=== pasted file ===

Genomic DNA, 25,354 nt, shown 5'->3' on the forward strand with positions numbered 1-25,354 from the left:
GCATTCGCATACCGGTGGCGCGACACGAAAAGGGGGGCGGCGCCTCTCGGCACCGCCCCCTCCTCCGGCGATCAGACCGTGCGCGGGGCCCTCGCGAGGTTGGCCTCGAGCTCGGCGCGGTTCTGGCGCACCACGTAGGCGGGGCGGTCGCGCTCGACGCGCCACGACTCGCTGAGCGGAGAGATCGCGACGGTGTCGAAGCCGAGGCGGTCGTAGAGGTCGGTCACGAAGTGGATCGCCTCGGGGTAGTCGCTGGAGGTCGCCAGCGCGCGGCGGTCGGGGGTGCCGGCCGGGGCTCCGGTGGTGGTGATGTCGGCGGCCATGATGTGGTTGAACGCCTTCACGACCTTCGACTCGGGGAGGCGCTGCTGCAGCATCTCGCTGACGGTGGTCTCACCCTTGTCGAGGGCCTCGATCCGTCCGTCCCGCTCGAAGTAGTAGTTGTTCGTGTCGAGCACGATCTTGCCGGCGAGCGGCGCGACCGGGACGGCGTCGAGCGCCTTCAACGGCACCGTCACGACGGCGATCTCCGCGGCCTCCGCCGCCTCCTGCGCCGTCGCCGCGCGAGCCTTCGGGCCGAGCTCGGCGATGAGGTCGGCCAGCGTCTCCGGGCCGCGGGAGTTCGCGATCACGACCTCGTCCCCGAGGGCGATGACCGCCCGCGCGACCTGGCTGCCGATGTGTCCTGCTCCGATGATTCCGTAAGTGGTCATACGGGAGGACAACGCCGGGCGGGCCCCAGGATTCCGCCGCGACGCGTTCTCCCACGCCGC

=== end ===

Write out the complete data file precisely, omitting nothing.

Genomic DNA, 25,354 nt, shown 5'->3' on the forward strand with positions numbered 1-25,354 from the left:
GCATTCGCATACCGGTGGCGCGACACGAAAAGGGGGGCGGCGCCTCTCGGCACCGCCCCCTCCTCCGGCGATCAGACCGTGCGCGGGGCCCTCGCGAGGTTGGCCTCGAGCTCGGCGCGGTTCTGGCGCACCACGTAGGCGGGGCGGTCGCGCTCGACGCGCCACGACTCGCTGAGCGGAGAGATCGCGACGGTGTCGAAGCCGAGGCGGTCGTAGAGGTCGGTCACGAAGTGGATCGCCTCGGGGTAGTCGCTGGAGGTCGCCAGCGCGCGGCGGTCGGGGGTGCCGGCCGGGGCTCCGGTGGTGGTGATGTCGGCGGCCATGATGTGGTTGAACGCCTTCACGACCTTCGACTCGGGGAGGCGCTGCTGCAGCATCTCGCTGACGGTGGTCTCACCCTTGTCGAGGGCCTCGATCCGTCCGTCCCGCTCGAAGTAGTAGTTGTTCGTGTCGAGCACGATCTTGCCGGCGAGCGGCGCGACCGGGACGGCGTCGAGCGCCTTCAACGGCACCGTCACGACGGCGATCTCCGCGGCCTCCGCCGCCTCCTGCGCCGTCGCCGCGCGAGCCTTCGGGCCGAGCTCGGCGATGAGGTCGGCCAGCGTCTCCGGGCCGCGGGAGTTCGCGATCACGACCTCGTCCCCGAGGGCGATGACCGCCCGCGCGACCTGGCTGCCGATGTGTCCTGCTCCGATGATTCCGTAAGTGGTCATACGGGAGGACAACGCCGGGCGGGCCCCAGGATTCCGCCGCGACGCGTTCTCCCACGCCGC